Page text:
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In recent months there has been extensive discussion and commentary on the French Army’s Operation Serval, conducted to defeat Islamic extremists in Mali. Much of that discussion examined whether the UK should develop a capability that would offer policy-makers the ability to deploy faster than existing forces can, and that can additionally be sustained at greater range.
Oddly, these discussions largely ignored previous French operations such as Leopard (1978) and Manta (1983–84) which bore strong similarities to France’s activities in Mali. All these cases were essentially light force deployments into Francophone Africa in areas which had strong existing links with French foreign policy. As a result, these forces concerned were, in general, deploying into areas that they understood very well.
This article suggests that effective deployment, both in terms of speed and distance, is probably the greatest contemporary challenge facing the British Army. As such, it may be useful to consider how the rapidity of a force deployment serves the policy objectives for which armed force is needed. As a general rule, rapid deployment capability is expensive: weighing the costs involved in obtaining this capability against the benefits it accrues is therefore crucial. It could even be asked why any part of the current British Army exists if it cannot be deployed overseas in such a way that is not only practical, but also credible in the eyes of potential adversaries. In order to obtain this credibility, this author suggests that deployment overseas must be relatively easy to do, and the forces involved must still be capable of inflicting harm upon enemies at acceptable levels of risk. From this viewpoint, deployment capability has significant implications for deterrence.
Much of the discussion on mobility has been hampered by the way the concept has been understood. Western military doctrine and academic studies have tended to address mobility in three categories: strategic; operational; and tactical. In other words, conventional conceptual understanding of mobility is strongly aligned to the levels of war. This way of thinking is not fit for purpose. As such this article proposes four alternative categories; transportability, marching, obstacle-crossing and protection as a more appropriate lens through which to understand the idea of mobility.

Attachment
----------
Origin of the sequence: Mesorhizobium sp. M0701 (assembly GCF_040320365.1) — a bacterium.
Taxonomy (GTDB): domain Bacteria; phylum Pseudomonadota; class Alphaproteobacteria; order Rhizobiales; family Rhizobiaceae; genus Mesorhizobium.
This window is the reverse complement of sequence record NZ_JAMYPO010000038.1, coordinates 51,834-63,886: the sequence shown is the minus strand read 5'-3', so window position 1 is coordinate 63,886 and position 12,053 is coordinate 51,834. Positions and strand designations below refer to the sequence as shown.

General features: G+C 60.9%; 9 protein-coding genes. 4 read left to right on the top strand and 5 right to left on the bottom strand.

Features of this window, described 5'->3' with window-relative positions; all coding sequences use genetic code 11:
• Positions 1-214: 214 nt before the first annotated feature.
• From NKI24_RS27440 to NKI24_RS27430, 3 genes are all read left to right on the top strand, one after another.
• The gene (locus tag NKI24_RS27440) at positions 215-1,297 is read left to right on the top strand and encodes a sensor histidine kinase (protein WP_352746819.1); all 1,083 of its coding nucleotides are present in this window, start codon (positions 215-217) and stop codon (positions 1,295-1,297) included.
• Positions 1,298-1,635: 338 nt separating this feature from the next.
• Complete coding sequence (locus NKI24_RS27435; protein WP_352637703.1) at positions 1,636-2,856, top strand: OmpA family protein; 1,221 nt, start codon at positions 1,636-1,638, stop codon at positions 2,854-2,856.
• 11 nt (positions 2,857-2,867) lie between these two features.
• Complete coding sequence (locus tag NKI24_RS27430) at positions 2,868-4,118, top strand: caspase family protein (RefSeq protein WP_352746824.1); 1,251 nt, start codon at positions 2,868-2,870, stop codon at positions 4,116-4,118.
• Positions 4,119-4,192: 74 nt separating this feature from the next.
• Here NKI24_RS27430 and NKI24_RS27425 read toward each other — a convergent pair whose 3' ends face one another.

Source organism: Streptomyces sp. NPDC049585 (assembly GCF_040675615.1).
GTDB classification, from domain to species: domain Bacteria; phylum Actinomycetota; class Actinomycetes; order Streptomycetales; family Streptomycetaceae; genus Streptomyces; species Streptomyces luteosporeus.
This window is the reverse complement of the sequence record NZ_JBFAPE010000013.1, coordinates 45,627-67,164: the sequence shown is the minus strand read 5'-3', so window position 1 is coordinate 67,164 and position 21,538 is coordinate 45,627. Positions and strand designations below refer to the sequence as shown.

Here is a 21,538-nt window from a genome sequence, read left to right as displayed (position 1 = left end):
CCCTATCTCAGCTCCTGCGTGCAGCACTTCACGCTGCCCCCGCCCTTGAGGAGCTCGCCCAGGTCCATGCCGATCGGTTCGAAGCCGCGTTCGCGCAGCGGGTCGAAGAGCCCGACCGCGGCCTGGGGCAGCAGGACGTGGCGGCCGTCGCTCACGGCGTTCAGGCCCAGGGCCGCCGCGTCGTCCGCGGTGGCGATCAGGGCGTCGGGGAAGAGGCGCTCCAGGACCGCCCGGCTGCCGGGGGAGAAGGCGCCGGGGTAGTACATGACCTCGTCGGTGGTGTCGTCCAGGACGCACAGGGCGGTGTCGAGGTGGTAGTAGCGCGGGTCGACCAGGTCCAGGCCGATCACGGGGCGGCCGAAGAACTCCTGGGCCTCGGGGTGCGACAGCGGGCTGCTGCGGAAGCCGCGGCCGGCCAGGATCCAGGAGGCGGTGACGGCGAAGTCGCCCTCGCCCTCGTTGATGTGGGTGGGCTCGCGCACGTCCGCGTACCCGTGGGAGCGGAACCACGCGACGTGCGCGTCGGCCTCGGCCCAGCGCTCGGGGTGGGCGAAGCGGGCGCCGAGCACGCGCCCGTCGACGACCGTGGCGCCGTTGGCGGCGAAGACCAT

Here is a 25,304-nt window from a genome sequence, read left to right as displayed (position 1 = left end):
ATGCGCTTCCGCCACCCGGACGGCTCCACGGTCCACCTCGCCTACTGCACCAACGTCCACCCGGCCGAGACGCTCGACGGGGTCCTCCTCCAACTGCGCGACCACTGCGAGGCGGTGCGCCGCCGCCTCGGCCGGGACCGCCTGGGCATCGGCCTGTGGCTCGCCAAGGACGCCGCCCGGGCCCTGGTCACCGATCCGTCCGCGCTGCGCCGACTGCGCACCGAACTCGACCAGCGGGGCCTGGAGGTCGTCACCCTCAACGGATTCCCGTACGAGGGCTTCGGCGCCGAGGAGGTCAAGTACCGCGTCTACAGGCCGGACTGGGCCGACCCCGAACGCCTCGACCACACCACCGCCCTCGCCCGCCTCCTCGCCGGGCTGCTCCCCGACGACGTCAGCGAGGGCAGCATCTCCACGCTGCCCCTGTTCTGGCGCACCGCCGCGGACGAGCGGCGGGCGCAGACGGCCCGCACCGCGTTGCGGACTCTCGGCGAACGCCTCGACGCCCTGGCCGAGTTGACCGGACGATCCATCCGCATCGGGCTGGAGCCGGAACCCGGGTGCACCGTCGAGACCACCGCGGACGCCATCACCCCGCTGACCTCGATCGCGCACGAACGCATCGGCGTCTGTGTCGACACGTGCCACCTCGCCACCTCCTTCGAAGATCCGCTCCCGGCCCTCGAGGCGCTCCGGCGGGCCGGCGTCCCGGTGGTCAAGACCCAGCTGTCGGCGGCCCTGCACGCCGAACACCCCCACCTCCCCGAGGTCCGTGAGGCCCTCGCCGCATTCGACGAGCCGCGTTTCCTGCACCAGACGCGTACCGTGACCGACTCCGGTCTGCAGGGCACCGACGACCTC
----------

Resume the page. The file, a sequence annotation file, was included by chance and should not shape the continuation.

Transportability is defined here as the ability to move a unit, formation or force in or on other vehicles, such as ships, aircraft, rail or road vehicles (transporters). Marching is the ability to move long distances by road at an effective speed and with relative security. Obstacle-crossing is the ability of individual vehicles to surmount a set series of obstacles, or move over various surfaces and inclines. That may include amphibious capabilities.
The fourth category has been mostly overlooked: protection. In general, a better-protected vehicle has greater freedom of action and mobility than one that is not. For example, if a logistics fleet comprises vehicles protected by Level 1 or 2 armour – designed to resist NATO 7.62x51mm ball and Russian 7.62x39mm armour-piercing ammunition at close range, grenade blasts/fragments and small mines – then it can continue to use routes routinely subject to small arms fire. If they have no protection then someone with an AK-47 can effectively interdict or degrade the main supply route. It is worth noting that during Operation Gothic Serpent in Mogadishu in 1993, eight US soldiers were killed moving in unprotected vehicles, five died as a result of helicopter shoot downs and five died fighting dismounted. Even popular accounts such as the film Black Hawk Down (2001) make it clear that lack of protected mobility meant unskilled and untrained opponents were able to effectively fix the force. While this point might be obvious, it is similarly apparent that protection has rarely featured in discussions or doctrine as the major enabler of tactical mobility. Rather than specific tactical or strategic lessons learnt, own-force casualties were the major driver of the reversal of US policy that followed Gothic Serpent. Thus protected mobility bears strongly on the policy discussion.
3 Commando Brigade recognised that its lack of protected mobility limited the types of operations which it could perform. As a consequence, it acquired the ATV(P) Viking BVS10 to address this concern. 16 Air Assault Brigade appears to currently lack a similar option. Clearly a discussion predicated on the idea that supposedly heavy or armoured forces are slow to deploy relative to a light force with no or little effective protected mobility is simplistic because it does not consider the nature of what is deployed as defining effectiveness. Deploying ‘something’ may actually be worth little or nothing. The case of Task Force Smith, which was deployed to slow advancing North Korean forces in 1950, may be an overstated and overused example. Nonetheless, the fact remains that – given the inadequacies of the deployed force structure and of equipment provision – higher headquarters assigned the force an impossible task.
The Art of the Possible